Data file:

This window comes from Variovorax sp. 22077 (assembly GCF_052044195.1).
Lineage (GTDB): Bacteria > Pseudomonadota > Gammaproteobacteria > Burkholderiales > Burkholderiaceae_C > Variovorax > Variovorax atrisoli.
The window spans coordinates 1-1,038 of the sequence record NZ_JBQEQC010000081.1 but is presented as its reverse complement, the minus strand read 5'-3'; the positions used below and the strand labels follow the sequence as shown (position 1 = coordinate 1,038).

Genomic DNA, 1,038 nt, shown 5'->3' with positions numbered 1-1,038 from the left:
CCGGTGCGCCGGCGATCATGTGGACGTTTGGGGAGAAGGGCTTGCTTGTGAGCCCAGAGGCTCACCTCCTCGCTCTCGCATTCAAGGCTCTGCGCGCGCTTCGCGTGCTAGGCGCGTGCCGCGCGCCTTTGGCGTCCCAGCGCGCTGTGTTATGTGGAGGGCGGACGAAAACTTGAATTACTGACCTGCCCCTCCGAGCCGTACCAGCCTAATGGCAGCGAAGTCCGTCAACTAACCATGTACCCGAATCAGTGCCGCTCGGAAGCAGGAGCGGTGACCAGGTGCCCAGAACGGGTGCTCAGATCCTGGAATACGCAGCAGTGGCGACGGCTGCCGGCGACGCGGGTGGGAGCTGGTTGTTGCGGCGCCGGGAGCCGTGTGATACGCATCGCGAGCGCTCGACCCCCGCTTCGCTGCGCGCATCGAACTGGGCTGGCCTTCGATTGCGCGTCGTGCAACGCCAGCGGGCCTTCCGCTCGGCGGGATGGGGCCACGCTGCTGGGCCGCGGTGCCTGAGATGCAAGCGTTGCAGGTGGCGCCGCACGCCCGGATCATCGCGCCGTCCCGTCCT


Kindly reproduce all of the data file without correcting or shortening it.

This window comes from Variovorax sp. 22077 (assembly GCF_052044195.1).
Lineage (GTDB): Bacteria > Pseudomonadota > Gammaproteobacteria > Burkholderiales > Burkholderiaceae_C > Variovorax > Variovorax atrisoli.
The window spans coordinates 1-1,038 of the sequence record NZ_JBQEQC010000081.1 but is presented as its reverse complement, the minus strand read 5'-3'; the positions used below and the strand labels follow the sequence as shown (position 1 = coordinate 1,038).

Genomic DNA, 1,038 nt, shown 5'->3' with positions numbered 1-1,038 from the left:
CCGGTGCGCCGGCGATCATGTGGACGTTTGGGGAGAAGGGCTTGCTTGTGAGCCCAGAGGCTCACCTCCTCGCTCTCGCATTCAAGGCTCTGCGCGCGCTTCGCGTGCTAGGCGCGTGCCGCGCGCCTTTGGCGTCCCAGCGCGCTGTGTTATGTGGAGGGCGGACGAAAACTTGAATTACTGACCTGCCCCTCCGAGCCGTACCAGCCTAATGGCAGCGAAGTCCGTCAACTAACCATGTACCCGAATCAGTGCCGCTCGGAAGCAGGAGCGGTGACCAGGTGCCCAGAACGGGTGCTCAGATCCTGGAATACGCAGCAGTGGCGACGGCTGCCGGCGACGCGGGTGGGAGCTGGTTGTTGCGGCGCCGGGAGCCGTGTGATACGCATCGCGAGCGCTCGACCCCCGCTTCGCTGCGCGCATCGAACTGGGCTGGCCTTCGATTGCGCGTCGTGCAACGCCAGCGGGCCTTCCGCTCGGCGGGATGGGGCCACGCTGCTGGGCCGCGGTGCCTGAGATGCAAGCGTTGCAGGTGGCGCCGCACGCCCGGATCATCGCGCCGTCCCGTCCT